“There’s so much wrong with food at the moment,” says Marije Vogelzang, head of Design Academy Eindhoven‘s brand new food department.
Immense waste, poor agricultural practices, a lack of engagement with our food systems—these are the kinds of issues that need to be addressed, she explains in an interview with Dezeen. And design is one way we can start to tackle them.
Which is not to say the Dutch academy’s new Food Non Food specialization is about saving the world or solving global hunger. But according to Vogelzang, our broken food systems need creative, conceptual thinkers. Who knows what could arise? Fast Company reports that graduates could one day work in a variety of sectors, such as restaurants, hotels, events, agricultural, packaging, and labeling.
“When I was a student at the Design Academy, food really was not a serious subject for design. I think that’s fascinating since designers always make things for humans and food is the very first thing a human needs.”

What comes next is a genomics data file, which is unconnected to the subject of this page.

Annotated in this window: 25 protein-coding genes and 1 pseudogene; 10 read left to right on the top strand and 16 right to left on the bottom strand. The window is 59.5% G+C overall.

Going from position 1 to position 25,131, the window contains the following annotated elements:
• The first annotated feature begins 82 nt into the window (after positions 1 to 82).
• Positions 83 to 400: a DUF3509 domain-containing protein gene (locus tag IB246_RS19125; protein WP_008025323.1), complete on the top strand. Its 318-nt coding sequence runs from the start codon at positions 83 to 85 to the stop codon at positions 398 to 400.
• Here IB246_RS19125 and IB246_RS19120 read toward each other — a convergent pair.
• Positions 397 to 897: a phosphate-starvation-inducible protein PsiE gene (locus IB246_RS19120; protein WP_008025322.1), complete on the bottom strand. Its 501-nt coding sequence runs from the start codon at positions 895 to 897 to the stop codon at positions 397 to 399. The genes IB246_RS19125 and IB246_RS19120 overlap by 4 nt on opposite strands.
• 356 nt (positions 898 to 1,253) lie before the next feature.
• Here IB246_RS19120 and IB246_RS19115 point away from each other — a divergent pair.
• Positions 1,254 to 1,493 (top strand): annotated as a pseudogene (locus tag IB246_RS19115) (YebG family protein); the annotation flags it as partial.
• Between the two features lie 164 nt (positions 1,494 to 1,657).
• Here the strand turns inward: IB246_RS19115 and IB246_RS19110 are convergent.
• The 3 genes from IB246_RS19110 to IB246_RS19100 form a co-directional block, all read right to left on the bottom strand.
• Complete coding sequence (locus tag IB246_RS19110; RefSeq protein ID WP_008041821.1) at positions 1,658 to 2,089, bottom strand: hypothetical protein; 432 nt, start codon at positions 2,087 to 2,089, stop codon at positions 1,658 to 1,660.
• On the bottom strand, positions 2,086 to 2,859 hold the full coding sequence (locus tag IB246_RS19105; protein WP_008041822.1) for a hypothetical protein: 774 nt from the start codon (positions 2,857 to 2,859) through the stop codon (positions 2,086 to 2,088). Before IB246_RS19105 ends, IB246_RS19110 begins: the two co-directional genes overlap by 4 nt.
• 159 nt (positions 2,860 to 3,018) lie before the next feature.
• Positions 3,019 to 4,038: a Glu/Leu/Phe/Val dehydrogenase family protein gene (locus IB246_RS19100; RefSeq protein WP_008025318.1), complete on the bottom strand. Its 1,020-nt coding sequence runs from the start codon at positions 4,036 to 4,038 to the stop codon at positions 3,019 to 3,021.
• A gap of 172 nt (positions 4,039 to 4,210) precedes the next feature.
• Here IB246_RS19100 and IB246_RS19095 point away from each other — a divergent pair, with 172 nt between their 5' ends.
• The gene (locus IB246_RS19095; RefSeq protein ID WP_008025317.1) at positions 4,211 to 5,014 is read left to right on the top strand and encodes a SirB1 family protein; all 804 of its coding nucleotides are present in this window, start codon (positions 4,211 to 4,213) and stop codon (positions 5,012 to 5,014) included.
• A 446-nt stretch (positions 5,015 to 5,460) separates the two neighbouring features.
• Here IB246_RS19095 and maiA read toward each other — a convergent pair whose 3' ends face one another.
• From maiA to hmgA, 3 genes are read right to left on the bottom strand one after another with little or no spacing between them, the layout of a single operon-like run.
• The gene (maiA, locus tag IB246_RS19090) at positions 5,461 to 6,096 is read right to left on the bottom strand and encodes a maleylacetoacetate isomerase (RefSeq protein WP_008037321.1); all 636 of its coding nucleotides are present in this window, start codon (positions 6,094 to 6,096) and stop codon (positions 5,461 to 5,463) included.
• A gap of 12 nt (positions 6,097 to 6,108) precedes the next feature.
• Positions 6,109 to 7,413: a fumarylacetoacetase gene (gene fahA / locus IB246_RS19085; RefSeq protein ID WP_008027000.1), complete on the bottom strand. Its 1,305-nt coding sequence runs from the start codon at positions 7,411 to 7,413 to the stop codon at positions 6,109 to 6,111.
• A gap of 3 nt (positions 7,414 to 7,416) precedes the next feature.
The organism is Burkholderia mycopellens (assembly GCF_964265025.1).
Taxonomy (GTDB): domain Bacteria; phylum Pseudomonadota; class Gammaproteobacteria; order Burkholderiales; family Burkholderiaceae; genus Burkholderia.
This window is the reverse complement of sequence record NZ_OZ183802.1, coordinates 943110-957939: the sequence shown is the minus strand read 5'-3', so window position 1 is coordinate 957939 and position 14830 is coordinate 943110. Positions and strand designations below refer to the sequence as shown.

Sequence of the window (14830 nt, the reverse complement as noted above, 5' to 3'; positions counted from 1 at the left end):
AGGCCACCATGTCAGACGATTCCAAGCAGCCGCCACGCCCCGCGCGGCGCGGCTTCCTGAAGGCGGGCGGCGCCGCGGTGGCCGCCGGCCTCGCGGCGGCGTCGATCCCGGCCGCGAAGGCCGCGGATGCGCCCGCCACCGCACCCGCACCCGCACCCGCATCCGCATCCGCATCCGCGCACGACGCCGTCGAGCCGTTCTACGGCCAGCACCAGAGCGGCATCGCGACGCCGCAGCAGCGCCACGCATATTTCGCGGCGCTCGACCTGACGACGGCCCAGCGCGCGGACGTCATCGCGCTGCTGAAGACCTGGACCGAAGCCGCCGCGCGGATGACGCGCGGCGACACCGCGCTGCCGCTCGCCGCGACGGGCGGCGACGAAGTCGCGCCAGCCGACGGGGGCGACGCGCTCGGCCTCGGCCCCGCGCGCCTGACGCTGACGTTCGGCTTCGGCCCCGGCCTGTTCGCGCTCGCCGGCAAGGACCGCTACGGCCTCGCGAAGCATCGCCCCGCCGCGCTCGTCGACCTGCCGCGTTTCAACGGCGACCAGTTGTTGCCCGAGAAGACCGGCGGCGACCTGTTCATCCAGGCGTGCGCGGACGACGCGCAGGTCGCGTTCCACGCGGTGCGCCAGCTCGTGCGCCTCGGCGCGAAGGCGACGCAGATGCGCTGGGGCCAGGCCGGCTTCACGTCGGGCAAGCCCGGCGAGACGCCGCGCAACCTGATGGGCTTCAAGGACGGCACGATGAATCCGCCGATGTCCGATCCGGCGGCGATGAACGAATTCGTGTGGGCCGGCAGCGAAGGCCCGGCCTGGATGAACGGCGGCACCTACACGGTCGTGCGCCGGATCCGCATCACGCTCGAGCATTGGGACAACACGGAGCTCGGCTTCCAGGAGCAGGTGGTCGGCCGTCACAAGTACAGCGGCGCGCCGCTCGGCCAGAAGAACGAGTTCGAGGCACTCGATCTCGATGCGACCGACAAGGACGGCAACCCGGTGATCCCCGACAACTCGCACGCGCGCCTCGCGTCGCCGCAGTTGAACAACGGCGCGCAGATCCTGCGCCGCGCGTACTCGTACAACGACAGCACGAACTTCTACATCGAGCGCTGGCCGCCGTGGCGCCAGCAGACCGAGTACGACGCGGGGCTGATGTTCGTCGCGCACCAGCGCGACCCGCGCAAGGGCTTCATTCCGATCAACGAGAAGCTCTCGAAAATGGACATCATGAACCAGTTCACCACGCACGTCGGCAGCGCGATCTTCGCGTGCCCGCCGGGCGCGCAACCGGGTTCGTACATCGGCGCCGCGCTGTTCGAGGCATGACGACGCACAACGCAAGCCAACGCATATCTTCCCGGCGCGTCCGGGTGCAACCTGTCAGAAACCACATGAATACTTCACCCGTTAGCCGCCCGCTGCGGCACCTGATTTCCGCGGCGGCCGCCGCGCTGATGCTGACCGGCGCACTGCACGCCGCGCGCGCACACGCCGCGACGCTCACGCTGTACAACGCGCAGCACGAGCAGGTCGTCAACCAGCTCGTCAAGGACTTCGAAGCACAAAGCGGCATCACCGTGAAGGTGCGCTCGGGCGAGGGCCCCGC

Vogelzang’s Bits and Bytes installation
A self-proclaimed “eating designer,” Vogelzang ran an experimental restaurant called Proef from 2004 to 2011, and has hosted unusual dining experiences like the 2005 Sharing Dinner where guests ate through slits in a vertical tablecloth, a 2006 Connection Dinner where the entire tablecloth was made of cooked dough, and 2010’s Bits and Bytes where a conveyer belt of balls ferried ball-shaped food around a table. But the Food Non Food curriculum, which is still being worked out, will be far broader and more holistic than that, says Vogelzang.
The one thing it will definitely not include is cooking.